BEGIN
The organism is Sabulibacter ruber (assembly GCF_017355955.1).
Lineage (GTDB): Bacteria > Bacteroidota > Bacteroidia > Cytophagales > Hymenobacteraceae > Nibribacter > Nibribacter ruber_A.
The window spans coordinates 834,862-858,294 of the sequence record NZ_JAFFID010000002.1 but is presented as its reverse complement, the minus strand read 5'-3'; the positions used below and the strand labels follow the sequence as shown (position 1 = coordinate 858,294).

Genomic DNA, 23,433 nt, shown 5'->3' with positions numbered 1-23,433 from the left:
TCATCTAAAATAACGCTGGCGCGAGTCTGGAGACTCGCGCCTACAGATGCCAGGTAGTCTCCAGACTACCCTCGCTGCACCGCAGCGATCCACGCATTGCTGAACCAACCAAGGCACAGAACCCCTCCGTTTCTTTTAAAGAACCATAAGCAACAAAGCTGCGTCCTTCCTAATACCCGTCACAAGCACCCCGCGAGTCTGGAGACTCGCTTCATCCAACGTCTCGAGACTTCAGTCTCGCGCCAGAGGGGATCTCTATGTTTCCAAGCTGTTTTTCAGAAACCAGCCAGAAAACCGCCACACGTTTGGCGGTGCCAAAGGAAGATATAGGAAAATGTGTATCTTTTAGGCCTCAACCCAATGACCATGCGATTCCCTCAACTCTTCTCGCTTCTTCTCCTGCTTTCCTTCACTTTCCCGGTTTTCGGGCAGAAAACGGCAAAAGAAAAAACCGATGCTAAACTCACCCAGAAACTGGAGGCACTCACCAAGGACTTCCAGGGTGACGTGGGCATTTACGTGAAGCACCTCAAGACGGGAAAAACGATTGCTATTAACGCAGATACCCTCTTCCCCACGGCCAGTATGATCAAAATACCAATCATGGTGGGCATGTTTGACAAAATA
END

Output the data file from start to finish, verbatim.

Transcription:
The organism is Sabulibacter ruber (assembly GCF_017355955.1).
Lineage (GTDB): Bacteria > Bacteroidota > Bacteroidia > Cytophagales > Hymenobacteraceae > Nibribacter > Nibribacter ruber_A.
The window spans coordinates 834,862-858,294 of the sequence record NZ_JAFFID010000002.1 but is presented as its reverse complement, the minus strand read 5'-3'; the positions used below and the strand labels follow the sequence as shown (position 1 = coordinate 858,294).

Genomic DNA, 23,433 nt, shown 5'->3' with positions numbered 1-23,433 from the left:
TCATCTAAAATAACGCTGGCGCGAGTCTGGAGACTCGCGCCTACAGATGCCAGGTAGTCTCCAGACTACCCTCGCTGCACCGCAGCGATCCACGCATTGCTGAACCAACCAAGGCACAGAACCCCTCCGTTTCTTTTAAAGAACCATAAGCAACAAAGCTGCGTCCTTCCTAATACCCGTCACAAGCACCCCGCGAGTCTGGAGACTCGCTTCATCCAACGTCTCGAGACTTCAGTCTCGCGCCAGAGGGGATCTCTATGTTTCCAAGCTGTTTTTCAGAAACCAGCCAGAAAACCGCCACACGTTTGGCGGTGCCAAAGGAAGATATAGGAAAATGTGTATCTTTTAGGCCTCAACCCAATGACCATGCGATTCCCTCAACTCTTCTCGCTTCTTCTCCTGCTTTCCTTCACTTTCCCGGTTTTCGGGCAGAAAACGGCAAAAGAAAAAACCGATGCTAAACTCACCCAGAAACTGGAGGCACTCACCAAGGACTTCCAGGGTGACGTGGGCATTTACGTGAAGCACCTCAAGACGGGAAAAACGATTGCTATTAACGCAGATACCCTCTTCCCCACGGCCAGTATGATCAAAATACCAATCATGGTGGGCATGTTTGACAAAATA